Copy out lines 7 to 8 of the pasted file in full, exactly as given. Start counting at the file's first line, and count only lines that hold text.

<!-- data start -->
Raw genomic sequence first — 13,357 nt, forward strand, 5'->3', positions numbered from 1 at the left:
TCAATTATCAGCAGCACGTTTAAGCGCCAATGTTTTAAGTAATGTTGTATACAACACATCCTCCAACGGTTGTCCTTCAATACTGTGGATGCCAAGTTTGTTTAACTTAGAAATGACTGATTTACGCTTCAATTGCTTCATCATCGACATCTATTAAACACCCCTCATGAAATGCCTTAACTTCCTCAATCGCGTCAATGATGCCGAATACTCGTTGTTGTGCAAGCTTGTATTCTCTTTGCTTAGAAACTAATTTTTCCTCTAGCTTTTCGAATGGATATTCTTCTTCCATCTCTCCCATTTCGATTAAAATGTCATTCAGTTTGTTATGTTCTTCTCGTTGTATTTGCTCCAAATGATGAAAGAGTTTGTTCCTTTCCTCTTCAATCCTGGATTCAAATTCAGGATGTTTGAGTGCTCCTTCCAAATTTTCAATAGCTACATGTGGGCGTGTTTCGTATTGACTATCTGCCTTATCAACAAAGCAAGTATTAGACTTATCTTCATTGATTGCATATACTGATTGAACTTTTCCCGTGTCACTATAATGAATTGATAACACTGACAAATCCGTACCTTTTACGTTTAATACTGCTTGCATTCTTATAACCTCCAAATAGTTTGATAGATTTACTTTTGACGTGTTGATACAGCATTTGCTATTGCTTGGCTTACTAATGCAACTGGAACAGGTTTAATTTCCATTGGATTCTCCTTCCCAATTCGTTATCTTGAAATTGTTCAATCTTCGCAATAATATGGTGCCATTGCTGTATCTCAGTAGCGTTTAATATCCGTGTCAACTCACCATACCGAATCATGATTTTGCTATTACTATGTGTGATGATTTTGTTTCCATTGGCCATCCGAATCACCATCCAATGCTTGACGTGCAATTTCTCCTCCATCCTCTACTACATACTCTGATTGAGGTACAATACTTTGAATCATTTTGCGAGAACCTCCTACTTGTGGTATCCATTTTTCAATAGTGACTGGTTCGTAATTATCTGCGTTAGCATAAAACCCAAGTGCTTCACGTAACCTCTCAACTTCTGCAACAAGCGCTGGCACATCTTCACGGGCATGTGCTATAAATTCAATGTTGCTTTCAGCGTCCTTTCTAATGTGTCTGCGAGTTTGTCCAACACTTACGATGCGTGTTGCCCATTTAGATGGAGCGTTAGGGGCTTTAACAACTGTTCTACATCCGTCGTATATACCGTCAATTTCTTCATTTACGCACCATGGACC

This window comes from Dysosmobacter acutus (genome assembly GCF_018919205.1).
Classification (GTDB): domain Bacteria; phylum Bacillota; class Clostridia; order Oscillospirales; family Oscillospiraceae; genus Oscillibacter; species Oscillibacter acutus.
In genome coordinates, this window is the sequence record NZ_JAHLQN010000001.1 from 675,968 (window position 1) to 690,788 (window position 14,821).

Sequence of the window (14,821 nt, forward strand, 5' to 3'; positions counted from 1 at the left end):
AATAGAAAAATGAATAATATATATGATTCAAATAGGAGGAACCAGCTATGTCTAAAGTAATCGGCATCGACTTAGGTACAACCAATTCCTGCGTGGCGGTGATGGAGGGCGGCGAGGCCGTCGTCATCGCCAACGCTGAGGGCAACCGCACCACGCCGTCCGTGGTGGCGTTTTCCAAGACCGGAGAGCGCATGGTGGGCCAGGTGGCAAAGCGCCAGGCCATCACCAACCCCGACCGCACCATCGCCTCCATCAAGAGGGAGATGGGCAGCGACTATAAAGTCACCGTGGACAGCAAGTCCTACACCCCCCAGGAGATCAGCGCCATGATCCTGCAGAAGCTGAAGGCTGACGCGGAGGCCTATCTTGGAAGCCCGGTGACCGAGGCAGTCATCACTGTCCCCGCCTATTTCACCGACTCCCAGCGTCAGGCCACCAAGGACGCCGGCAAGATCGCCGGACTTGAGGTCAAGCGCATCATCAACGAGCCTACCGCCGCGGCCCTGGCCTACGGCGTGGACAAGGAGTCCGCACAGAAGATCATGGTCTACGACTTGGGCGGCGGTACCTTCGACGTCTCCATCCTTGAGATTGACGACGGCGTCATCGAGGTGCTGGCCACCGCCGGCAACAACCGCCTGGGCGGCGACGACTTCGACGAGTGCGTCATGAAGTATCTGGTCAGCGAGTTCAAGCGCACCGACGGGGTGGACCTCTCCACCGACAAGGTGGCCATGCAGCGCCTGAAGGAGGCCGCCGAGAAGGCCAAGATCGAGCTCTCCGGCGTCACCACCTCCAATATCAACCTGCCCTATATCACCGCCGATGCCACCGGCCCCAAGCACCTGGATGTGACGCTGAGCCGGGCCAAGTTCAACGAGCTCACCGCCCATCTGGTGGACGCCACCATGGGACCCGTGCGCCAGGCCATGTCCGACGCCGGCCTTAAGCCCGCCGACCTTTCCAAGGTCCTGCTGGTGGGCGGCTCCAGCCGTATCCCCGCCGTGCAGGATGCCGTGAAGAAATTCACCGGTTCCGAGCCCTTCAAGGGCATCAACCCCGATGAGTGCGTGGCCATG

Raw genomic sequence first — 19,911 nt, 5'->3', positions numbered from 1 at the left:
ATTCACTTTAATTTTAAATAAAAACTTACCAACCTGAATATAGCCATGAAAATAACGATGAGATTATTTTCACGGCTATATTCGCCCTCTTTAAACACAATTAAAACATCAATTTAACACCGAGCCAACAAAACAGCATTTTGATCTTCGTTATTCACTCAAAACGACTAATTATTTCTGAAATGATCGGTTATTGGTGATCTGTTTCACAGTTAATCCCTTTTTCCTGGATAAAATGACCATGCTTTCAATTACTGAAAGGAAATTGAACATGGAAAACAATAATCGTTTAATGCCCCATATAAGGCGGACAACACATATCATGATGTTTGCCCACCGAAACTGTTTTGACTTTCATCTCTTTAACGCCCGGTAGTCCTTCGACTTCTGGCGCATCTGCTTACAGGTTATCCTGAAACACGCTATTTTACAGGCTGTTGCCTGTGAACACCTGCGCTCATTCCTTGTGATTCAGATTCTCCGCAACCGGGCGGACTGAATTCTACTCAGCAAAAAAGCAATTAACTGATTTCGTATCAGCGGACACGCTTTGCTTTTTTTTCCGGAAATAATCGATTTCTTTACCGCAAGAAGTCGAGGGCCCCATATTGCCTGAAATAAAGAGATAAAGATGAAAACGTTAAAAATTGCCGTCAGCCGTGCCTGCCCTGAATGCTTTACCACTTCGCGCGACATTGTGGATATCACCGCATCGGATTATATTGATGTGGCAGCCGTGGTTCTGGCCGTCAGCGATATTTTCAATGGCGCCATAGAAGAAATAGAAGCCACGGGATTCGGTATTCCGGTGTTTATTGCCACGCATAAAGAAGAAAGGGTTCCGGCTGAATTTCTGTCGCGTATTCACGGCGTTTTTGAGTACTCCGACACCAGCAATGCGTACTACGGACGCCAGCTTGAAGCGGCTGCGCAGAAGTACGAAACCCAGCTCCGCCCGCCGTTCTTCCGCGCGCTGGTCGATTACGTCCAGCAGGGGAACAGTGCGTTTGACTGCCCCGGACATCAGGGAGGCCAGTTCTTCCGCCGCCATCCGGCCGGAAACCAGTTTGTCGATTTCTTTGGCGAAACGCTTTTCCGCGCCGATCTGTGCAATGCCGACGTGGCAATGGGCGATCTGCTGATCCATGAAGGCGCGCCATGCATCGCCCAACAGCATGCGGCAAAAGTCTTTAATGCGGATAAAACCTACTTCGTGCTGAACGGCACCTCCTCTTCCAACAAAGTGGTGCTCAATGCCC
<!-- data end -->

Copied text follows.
AATAGAAAAATGAATAATATATATGATTCAAATAGGAGGAACCAGCTATGTCTAAAGTAATCGGCATCGACTTAGGTACAACCAATTCCTGCGTGGCGGTGATGGAGGGCGGCGAGGCCGTCGTCATCGCCAACGCTGAGGGCAACCGCACCACGCCGTCCGTGGTGGCGTTTTCCAAGACCGGAGAGCGCATGGTGGGCCAGGTGGCAAAGCGCCAGGCCATCACCAACCCCGACCGCACCATCGCCTCCATCAAGAGGGAGATGGGCAGCGACTATAAAGTCACCGTGGACAGCAAGTCCTACACCCCCCAGGAGATCAGCGCCATGATCCTGCAGAAGCTGAAGGCTGACGCGGAGGCCTATCTTGGAAGCCCGGTGACCGAGGCAGTCATCACTGTCCCCGCCTATTTCACCGACTCCCAGCGTCAGGCCACCAAGGACGCCGGCAAGATCGCCGGACTTGAGGTCAAGCGCATCATCAACGAGCCTACCGCCGCGGCCCTGGCCTACGGCGTGGACAAGGAGTCCGCACAGAAGATCATGGTCTACGACTTGGGCGGCGGTACCTTCGACGTCTCCATCCTTGAGATTGACGACGGCGTCATCGAGGTGCTGGCCACCGCCGGCAACAACCGCCTGGGCGGCGACGACTTCGACGAGTGCGTCATGAAGTATCTGGTCAGCGAGTTCAAGCGCACCGACGGGGTGGACCTCTCCACCGACAAGGTGGCCATGCAGCGCCTGAAGGAGGCCGCCGAGAAGGCCAAGATCGAGCTCTCCGGCGTCACCACCTCCAATATCAACCTGCCCTATATCACCGCCGATGCCACCGGCCCCAAGCACCTGGATGTGACGCTGAGCCGGGCCAAGTTCAACGAGCTCACCGCCCATCTGGTGGACGCCACCATGGGACCCGTGCGCCAGGCCATGTCCGACGCCGGCCTTAAGCCCGCCGACCTTTCCAAGGTCCTGCTGGTGGGCGGCTCCAGCCGTATCCCCGCCGTGCAGGATGCCGTGAAGAAATTCACCGGTTCCGAGCCCTTCAAGGGCATCAACCCCGATGAGTGCGTGGCCATG

Raw genomic sequence first — 19,911 nt, 5'->3', positions numbered from 1 at the left: